Published on 17 November 2015
- Our Work
- The Reformer Blog
23 November 2015
G-Cloud 7 goes live today. The platform was introduced in 2012 and provides a means for the Government to procure cloud-based products from a list of advertisements. Each G-Cloud framework lasts 12 months, but a new variant goes live every six months—leaving two to overlap.
G-Cloud 7 lists nearly 22,000 services. Compared to other procurement frameworks, which might have a handful of bidders, this provides the Government with unrivalled information from which it can make an informed purchase. Consequently, it is estimated that G-Cloud saves the Government an average of 50 per cent on the goods and services it procures.
As well as increased transparency, the framework offers other significant wins. It accelerates the procurement process by providing a simple registration process, followed by a purchase agreement only if government enters into a transaction. G-Cloud 7 submissions closed on 6 October, and government may start purchasing today. This is much faster than the current procurement average of 120 days.
These improvements lower barriers to market entry, particularly for smaller firms who cannot afford the costs associated with lengthy procurement processes. The Conservative manifesto aimed for one third of procurement spend to go to SMEs, citing their innovation and ability to offer savings. SMEs currently account for half of all purchases made through G-Cloud.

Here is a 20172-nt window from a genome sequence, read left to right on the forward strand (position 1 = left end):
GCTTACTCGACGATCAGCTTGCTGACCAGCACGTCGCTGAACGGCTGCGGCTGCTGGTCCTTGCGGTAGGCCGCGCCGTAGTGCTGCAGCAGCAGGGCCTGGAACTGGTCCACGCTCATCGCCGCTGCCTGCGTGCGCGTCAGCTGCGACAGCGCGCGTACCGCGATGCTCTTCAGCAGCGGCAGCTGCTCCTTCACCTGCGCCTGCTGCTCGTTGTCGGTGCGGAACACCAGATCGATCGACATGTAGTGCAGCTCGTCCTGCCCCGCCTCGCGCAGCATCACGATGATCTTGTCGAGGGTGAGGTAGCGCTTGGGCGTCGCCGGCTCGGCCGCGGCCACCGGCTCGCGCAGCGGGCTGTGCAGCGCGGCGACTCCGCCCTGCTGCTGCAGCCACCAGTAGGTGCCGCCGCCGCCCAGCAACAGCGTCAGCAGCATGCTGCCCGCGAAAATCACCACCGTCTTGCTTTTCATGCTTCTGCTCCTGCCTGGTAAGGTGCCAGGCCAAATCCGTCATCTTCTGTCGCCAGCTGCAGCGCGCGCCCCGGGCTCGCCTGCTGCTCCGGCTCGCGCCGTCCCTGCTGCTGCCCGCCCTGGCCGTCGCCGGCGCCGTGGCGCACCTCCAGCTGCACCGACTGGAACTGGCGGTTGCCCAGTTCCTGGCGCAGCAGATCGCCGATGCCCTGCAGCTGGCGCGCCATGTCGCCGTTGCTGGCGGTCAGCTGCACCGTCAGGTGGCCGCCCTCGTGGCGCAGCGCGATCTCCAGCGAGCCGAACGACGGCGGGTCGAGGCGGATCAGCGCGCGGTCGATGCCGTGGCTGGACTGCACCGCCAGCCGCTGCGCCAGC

Despite this, a comparatively small amount of procurement spend currently goes through G-Cloud. Until August, it had facilitated £753 million of spend since its introduction in 2012. In 2014-15 this accounted for less than 0.2 per cent of total procurement spend.
This number remains so low because of G-Cloud’s focus on IT products alongside a lack of motivation, or understanding of how, to use it. In 2013, it was found that 64 per cent of procurement professionals did not know how to use CloudStore (now Digital Marketplace—an umbrella framework within which G-Cloud functions). Widespread lack of understanding goes some way to explain why departments, such as the Home Office, who helped design the software spend a disproportionate amount on it.
The same lack of engagement is evident in local government, where 40 per cent of councils who responded to a recent survey had not been encouraged by central government to use G-Cloud; 2 per cent had never heard of it. This helps explain why only £44.3 million—or 5 per cent—of G-Cloud spend has gone through local government, as the graph depicts.
Local government has been accused of “wasting millions” by not using the G-Cloud for IT procurement. With significant savings required across government, it is imperative that G-Cloud is used effectively. The Government has pushed the agenda by installing a ‘Cloud First’ policy for IT purchases and emphasising the need to harness the benefits of digitisation. The savings are there for the taking, and, by using the G-Cloud, procurement can lead the way in achieving more for less.
Alexander Hitchcock, Researcher, Reform